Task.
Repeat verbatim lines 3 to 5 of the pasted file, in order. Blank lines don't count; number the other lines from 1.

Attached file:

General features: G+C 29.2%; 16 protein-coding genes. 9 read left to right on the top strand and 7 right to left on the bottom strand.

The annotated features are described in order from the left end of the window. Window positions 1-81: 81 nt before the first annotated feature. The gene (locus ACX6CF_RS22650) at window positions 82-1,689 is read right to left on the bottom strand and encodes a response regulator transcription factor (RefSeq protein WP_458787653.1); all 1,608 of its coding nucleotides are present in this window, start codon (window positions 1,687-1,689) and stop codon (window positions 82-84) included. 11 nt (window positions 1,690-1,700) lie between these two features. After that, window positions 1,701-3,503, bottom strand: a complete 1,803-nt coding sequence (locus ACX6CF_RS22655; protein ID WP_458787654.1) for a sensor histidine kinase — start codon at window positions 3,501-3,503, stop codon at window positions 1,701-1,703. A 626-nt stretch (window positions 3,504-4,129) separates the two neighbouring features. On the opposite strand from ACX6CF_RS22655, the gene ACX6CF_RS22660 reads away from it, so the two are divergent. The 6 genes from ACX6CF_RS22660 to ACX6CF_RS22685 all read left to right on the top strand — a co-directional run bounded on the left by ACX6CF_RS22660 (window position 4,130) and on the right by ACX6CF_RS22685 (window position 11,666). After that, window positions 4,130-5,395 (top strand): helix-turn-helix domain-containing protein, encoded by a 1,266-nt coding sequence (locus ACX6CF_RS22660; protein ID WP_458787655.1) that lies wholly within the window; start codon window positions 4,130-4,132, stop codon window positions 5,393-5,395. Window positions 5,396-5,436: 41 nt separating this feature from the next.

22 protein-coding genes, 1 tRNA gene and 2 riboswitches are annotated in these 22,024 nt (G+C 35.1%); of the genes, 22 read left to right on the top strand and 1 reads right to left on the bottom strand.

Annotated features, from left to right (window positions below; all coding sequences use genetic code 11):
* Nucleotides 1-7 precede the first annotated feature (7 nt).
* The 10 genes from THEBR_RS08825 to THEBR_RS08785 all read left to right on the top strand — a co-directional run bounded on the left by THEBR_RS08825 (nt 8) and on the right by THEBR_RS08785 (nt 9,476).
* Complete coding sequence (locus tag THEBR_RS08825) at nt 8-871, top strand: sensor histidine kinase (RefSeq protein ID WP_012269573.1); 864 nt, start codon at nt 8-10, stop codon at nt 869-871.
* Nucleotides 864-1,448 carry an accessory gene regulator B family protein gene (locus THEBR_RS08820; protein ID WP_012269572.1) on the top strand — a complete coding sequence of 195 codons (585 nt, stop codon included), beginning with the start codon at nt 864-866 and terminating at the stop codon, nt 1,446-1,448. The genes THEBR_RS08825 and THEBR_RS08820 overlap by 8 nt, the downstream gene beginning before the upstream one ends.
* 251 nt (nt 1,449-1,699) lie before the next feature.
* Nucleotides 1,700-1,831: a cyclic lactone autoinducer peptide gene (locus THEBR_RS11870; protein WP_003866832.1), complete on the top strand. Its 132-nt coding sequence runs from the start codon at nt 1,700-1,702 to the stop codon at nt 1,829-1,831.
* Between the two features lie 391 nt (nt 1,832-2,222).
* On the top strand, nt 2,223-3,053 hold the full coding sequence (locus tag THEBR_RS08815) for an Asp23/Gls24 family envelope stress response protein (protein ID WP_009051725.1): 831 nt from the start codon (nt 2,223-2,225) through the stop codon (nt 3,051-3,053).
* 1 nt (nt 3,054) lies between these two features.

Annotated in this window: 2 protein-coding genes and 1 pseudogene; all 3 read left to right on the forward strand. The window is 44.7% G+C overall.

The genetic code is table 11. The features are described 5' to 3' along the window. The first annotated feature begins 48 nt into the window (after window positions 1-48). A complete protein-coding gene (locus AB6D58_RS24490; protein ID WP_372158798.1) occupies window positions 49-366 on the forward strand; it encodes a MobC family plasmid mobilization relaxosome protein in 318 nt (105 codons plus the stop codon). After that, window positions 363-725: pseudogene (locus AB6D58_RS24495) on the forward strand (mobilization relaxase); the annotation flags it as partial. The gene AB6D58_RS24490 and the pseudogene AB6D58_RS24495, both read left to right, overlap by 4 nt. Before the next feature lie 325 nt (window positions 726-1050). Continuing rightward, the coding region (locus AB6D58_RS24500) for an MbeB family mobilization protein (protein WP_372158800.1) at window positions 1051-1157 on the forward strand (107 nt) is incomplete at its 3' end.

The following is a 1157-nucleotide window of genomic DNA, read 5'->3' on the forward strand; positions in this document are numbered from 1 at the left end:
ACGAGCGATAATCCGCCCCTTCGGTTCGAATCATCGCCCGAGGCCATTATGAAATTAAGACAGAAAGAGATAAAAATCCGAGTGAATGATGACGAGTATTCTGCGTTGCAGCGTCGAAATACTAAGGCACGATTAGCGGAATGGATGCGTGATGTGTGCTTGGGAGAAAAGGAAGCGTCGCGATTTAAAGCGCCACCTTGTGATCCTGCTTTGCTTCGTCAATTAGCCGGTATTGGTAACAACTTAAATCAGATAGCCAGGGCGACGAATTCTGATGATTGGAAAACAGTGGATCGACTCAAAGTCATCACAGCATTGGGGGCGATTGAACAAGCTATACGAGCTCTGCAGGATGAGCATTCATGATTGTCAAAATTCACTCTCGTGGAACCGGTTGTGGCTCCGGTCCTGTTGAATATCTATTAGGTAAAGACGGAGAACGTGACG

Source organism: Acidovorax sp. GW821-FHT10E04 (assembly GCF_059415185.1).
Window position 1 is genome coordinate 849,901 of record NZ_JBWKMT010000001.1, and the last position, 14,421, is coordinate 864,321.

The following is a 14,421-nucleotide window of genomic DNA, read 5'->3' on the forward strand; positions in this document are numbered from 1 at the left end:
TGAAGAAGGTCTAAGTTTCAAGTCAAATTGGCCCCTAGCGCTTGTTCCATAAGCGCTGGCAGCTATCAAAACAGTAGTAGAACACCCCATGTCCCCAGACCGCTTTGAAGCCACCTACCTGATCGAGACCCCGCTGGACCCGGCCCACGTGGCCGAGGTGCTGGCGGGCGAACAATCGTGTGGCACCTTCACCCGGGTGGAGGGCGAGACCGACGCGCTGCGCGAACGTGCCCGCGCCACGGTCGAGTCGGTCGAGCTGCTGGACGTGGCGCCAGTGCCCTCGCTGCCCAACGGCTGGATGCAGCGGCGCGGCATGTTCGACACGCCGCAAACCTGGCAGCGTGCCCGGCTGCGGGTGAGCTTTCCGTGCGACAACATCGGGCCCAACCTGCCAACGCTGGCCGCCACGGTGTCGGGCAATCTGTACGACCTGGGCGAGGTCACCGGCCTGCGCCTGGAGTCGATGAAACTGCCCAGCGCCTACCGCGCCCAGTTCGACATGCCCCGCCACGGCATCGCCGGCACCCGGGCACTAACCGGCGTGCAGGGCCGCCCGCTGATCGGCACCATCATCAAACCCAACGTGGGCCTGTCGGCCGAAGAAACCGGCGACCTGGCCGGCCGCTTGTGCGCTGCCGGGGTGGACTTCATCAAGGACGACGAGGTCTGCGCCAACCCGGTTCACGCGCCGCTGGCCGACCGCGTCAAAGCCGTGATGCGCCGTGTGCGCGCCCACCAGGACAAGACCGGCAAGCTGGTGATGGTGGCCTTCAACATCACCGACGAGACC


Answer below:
22 protein-coding genes, 1 tRNA gene and 2 riboswitches are annotated in these 22,024 nt (G+C 35.1%); of the genes, 22 read left to right on the top strand and 1 reads right to left on the bottom strand.

Annotated features, from left to right (window positions below; all coding sequences use genetic code 11):
* Nucleotides 1-7 precede the first annotated feature (7 nt).